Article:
In Bengal, cow slaughter is legal. So is consuming beef. It is eaten across the social spectrum. It is among the handful of states where that is still possible to do. But as naysayers are consolidating their position, the wind is changing; the ayes would rather be safe than flaunt a liberal gut. Last week, on Gopashtami Karyakram in Burdwan, Bengal BJP president Dilip Ghosh said, “On the holy soil of India... consuming beef is a maha aparadh.” He even said, “A few intellectuals eat beef on the road. I tell them to eat dog meat too, their health will be fine whichever animal they eat, but why on the road?” During his brief stint in Bengal during the last phase of the general elections this year, BJP national secretary Sunil Deodhar told The Telegraph categorically: “If the BJP comes to power, cow slaughter will not be legal.” In June, the Kolkata Beef Festival was first renamed Kolkata Beep Festival, and then cancelled following threats to the organisers. Deodhar had also said: “Where the majority does not want to eat beef, we want to bring in laws and where the majority wants to eat beef, we will convince them not to.” In Calcutta, beef is bought and sold and eaten to date. It might not be a majority thing, like eating fish is, but it is widely eaten and is also integral to the city’s menu — high table, low table. It is also as much about the eating as a way of being.
It is late afternoon, about 2ish, but a section of the meat market in central Calcutta is open. True, at that time of the day there are not too many customers, but the butchers are at it. Chopping, dicing, slicing, piecing, all with dexterity that is most likely generational. Should any outsider venture into the largish hall, they look up from chattering knives and ask, “Kya lenge?… What would you like?” One woman asks after the price of cuts of sutli kebab, longitudinal strips of meat. Rs 250 a kilo, comes the reply. Same for boneless. The regular pieces come at Rs 180 a kilo. A man with a smartphone keeps clicking photographs, but no one seems to care. The market remains open from 6 every morning to 7 at night.
Out of the market and across the street there is a whole row of eateries. Most of these places seem to run off regulars who work around the area. From the looks of it, some of the shoppers who venture in without a word are returning customers; they seem to know exactly what they want. “Ek plate pagla bhuna,” shouts someone. A section of the menu reads: beef bhuna, beef korma with egg, beef stew, beef tikia... If you are an obviously unknown or out-of-place entity, man or boy will sidle up to you and rattle off the day’s specials — chicken, mutton, egg. Only if you ask for gosht or bada — colloquialisms for beef — they nod in affirmation. Yes, it is available.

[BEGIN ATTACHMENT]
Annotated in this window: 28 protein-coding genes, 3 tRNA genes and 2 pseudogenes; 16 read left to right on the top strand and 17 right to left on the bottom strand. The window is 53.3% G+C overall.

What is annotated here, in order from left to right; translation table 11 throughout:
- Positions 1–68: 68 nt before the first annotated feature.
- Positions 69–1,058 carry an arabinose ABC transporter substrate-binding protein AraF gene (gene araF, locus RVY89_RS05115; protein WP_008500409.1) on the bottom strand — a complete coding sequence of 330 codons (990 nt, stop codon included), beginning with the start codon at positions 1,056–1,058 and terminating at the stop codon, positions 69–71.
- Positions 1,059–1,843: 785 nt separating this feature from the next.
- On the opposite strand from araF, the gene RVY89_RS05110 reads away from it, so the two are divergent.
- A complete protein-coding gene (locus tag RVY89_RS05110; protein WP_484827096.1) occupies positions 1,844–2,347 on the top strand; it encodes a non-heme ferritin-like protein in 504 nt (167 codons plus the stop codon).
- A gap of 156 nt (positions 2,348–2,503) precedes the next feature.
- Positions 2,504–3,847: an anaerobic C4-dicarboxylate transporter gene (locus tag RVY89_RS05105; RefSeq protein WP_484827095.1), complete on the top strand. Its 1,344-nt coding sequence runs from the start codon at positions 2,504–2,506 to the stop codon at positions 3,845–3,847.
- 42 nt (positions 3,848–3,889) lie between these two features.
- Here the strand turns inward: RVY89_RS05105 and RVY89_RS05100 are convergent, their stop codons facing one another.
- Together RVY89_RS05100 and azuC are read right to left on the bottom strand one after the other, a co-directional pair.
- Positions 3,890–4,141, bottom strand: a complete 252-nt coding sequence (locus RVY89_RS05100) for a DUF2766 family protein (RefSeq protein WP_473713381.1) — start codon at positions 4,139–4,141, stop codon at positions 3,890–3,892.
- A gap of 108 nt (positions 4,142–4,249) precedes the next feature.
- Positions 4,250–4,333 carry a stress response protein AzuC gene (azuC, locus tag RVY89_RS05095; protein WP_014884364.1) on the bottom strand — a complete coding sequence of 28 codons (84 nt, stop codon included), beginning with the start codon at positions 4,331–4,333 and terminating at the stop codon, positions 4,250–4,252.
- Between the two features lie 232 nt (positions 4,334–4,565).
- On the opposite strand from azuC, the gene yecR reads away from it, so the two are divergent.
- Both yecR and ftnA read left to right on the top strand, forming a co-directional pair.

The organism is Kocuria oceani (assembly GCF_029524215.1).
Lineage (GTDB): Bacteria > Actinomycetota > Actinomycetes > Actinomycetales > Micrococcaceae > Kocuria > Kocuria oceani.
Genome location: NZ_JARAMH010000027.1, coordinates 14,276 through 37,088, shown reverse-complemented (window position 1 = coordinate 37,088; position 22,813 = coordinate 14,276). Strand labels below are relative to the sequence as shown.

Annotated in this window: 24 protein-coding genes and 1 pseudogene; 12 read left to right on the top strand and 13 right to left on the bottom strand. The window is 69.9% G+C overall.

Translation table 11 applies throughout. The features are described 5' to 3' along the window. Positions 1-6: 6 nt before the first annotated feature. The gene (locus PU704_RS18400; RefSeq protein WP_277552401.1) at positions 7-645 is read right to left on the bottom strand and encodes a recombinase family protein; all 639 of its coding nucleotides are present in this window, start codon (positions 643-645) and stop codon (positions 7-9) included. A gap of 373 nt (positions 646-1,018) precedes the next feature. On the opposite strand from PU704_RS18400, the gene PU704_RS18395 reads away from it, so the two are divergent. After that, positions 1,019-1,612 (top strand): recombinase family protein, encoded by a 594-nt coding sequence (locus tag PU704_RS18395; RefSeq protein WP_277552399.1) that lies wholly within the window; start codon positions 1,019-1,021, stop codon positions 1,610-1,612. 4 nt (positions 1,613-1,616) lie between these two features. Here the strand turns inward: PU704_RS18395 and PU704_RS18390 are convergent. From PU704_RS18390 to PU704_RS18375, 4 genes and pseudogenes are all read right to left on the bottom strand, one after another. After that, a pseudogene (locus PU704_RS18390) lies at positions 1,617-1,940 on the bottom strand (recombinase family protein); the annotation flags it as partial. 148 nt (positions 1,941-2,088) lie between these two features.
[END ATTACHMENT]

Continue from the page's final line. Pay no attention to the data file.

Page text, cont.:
“Yahan har dukan mein beef milta hai (Here you get beef in every shop),” the man at the corner paan shop proffers with a yawn. These shops stand cheek by jowl with others selling momos and rolls and whatnot. In fact, the only places that are conspicuous here are those that wear their caveats on their signage — No beef served here.
The Calcutta Cook Book was first published in 1995. A culinary chronicle of travellers and traders — as described in the preface. The book contains recipes for Salt Beef, Tehary, Bhoonie, Baked Lasagne and the cut of meat is specified for each dish.
The recipes are not clinical listicles but come with tips and asides. The one for Salt Beef reads: “A piece of salted beef in the larder is an excellent stand-by for unexpected guests, packed lunch for office or with thin slices of marinated onions and cucumbers in salt in a mustardy sandwich.”
According to the footnote, it was the Dutch who salted meat in Baranagar in the 17th century. Reads the excerpt: “Calcutta has kept the Dutch tradition and if the process given is too troublesome, the Calcuttan will go to beef man in the New Market who will do a good job.” Recipes of the Tomato Farci or stuffed tomatoes and Potol Dolma or stuffed wax gourds have beef as a central ingredient. Then there is reference to the Buffath, a beef and vegetable stew of Portuguese extraction and a recipe from the notebook of Mona Benham, an Anglo-Indian woman.
Bunny Gupta is one of the co-authors of The Calcutta Cook Book. Says the octogenarian, “Beef was unheard of in our homes. But it was not as if no one ate beef outside home. There was a certain closeness between communities, people respected each other.” Ardhendu Dasgupta, who is in his 70s, remembers having bully beef or corned beef out of a tin as a child. His father had picked up the habit when he served in the air force during World War II. Dasgupta cannot remember if the neighbours or relatives knew and it certainly never came up at the grandparents’.
Gupta talks about how in the 1950s and 60s, barbecue was very popular and the steak was an integral part of the barbecue experience. The meat could be bought from New Market, Beckbagan or Park Circus. Restaurants such as Olypub, Olympia and Pelitis served a mean steak. The bones were used to make consomme. The clubs also served beef. The cookbook quotes a senior club member remembering one old-time favourite, Steak Romain. It goes: “A fairly thin slice of grilled beef, on top of that grilled ham, on top of that mushrooms and on top of that a good appetite.”